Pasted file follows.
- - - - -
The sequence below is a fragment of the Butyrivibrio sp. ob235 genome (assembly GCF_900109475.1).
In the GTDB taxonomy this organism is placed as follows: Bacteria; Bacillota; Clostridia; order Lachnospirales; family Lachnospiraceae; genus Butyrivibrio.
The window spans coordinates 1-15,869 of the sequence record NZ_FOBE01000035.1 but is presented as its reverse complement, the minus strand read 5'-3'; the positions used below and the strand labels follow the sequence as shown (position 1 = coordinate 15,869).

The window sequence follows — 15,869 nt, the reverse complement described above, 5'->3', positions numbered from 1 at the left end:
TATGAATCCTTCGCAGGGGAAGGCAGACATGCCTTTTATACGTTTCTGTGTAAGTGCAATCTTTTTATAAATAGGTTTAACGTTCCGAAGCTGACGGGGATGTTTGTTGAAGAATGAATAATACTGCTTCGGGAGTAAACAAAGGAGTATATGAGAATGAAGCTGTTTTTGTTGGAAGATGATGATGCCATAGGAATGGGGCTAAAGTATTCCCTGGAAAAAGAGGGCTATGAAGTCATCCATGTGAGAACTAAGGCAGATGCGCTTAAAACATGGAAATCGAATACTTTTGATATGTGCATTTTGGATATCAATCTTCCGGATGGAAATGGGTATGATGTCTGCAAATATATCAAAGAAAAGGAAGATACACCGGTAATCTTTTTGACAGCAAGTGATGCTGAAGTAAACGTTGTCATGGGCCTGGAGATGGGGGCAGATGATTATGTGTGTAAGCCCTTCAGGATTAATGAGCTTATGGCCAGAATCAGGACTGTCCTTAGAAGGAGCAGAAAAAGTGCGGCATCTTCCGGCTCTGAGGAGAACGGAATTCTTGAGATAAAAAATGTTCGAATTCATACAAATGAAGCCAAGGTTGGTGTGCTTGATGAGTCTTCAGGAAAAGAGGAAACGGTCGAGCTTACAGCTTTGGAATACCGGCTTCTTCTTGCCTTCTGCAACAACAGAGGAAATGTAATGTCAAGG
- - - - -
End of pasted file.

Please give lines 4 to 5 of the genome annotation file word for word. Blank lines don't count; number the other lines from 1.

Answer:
The window sequence follows — 15,869 nt, the reverse complement described above, 5'->3', positions numbered from 1 at the left end:
TATGAATCCTTCGCAGGGGAAGGCAGACATGCCTTTTATACGTTTCTGTGTAAGTGCAATCTTTTTATAAATAGGTTTAACGTTCCGAAGCTGACGGGGATGTTTGTTGAAGAATGAATAATACTGCTTCGGGAGTAAACAAAGGAGTATATGAGAATGAAGCTGTTTTTGTTGGAAGATGATGATGCCATAGGAATGGGGCTAAAGTATTCCCTGGAAAAAGAGGGCTATGAAGTCATCCATGTGAGAACTAAGGCAGATGCGCTTAAAACATGGAAATCGAATACTTTTGATATGTGCATTTTGGATATCAATCTTCCGGATGGAAATGGGTATGATGTCTGCAAATATATCAAAGAAAAGGAAGATACACCGGTAATCTTTTTGACAGCAAGTGATGCTGAAGTAAACGTTGTCATGGGCCTGGAGATGGGGGCAGATGATTATGTGTGTAAGCCCTTCAGGATTAATGAGCTTATGGCCAGAATCAGGACTGTCCTTAGAAGGAGCAGAAAAAGTGCGGCATCTTCCGGCTCTGAGGAGAACGGAATTCTTGAGATAAAAAATGTTCGAATTCATACAAATGAAGCCAAGGTTGGTGTGCTTGATGAGTCTTCAGGAAAAGAGGAAACGGTCGAGCTTACAGCTTTGGAATACCGGCTTCTTCTTGCCTTCTGCAACAACAGAGGAAATGTAATGTCAAGG